Turning Dreams into Reality

I read not long ago that Chris Haney passed away and it made me sad. You probably don’t know the name, but you definitely know his invention. I wrote about Chris several years ago in my book The Big Idea. He was a great entrepreneur.

Back in the late '70s, Haney and his pal Scott Abbot were out of work journalists who loved to play Scrabble. One day they went to play and saw that they were missing a letter tile. On their way to the toy store to buy a new set they realized that they had bought a lot of Scrabble games over the years. So right then and there they decided to create a new board game.

It was an audacious idea as no one had done that in almost 50 years; Scrabble and Monopoly were about it at the time. Given that they were broke and had never started a business before, Haney and Abbot’s plan was all the more incredible.

But armed with a clever idea and a lot of gumption, they coaxed about 70 of their friends, family members, and business associates into investing $1,000 each in return for a 1% interest each in the nascent company. Haney and Abbot almost went broke before finally getting some traction. No doubt their investors were happy they did. Can you imagine investing a grand and owning a 1% stake in . . . Trivial Pursuit?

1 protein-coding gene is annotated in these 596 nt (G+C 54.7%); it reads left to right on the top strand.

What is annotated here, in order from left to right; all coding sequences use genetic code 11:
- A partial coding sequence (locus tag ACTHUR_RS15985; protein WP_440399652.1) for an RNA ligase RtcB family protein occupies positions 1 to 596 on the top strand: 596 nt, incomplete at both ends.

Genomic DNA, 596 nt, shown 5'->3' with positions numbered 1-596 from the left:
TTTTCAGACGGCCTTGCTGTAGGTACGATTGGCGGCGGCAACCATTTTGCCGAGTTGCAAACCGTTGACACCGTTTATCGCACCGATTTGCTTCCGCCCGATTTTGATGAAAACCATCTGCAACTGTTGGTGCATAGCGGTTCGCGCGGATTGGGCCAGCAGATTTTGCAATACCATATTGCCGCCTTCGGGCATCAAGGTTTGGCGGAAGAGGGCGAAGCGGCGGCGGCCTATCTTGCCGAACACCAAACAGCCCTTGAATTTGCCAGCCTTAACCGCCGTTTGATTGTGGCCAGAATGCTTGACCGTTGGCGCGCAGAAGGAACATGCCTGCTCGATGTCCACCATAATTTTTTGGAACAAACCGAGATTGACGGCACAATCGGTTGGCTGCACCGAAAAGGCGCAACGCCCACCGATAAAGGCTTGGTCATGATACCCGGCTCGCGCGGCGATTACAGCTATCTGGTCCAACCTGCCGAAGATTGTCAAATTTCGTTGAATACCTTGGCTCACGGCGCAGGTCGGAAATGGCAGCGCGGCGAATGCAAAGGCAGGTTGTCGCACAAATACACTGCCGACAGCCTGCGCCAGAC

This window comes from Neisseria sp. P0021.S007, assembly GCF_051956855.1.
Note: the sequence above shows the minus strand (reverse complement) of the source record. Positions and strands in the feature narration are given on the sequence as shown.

We all get great ideas, and some of us even run with them. Having spoken with a lot of very successful inventors and entrepreneurs for that book, I came away with three key requirements for taking a dream and turning it into reality:

  • Make sure it really is a great idea: While entrepreneurs are an enthusiastic, confident lot, not all ideas are great ideas. The important thing is to get some feedback early in the process so you don’t spend a lot of time or money on an idea that only you think is a winner.


  • Get obsessed, and committed: Novel ideas often take time to break out, and that in turn requires a backer who is a true believer. George DeMestral took a walk in the woods one day, got some burrs stuck in his sock, looked at them under a microscope and came up with a corresponding hook and loop fastening system that he dubbed Velcro. But it took him 10 years to get it to market.


  • Have a great team: Teammates with different skills are necessary. Investors love them and banks bank on them. Good teammates will help you fulfill the vision and turn your dream into reality. And really, there’s nothing trivial about that, right?

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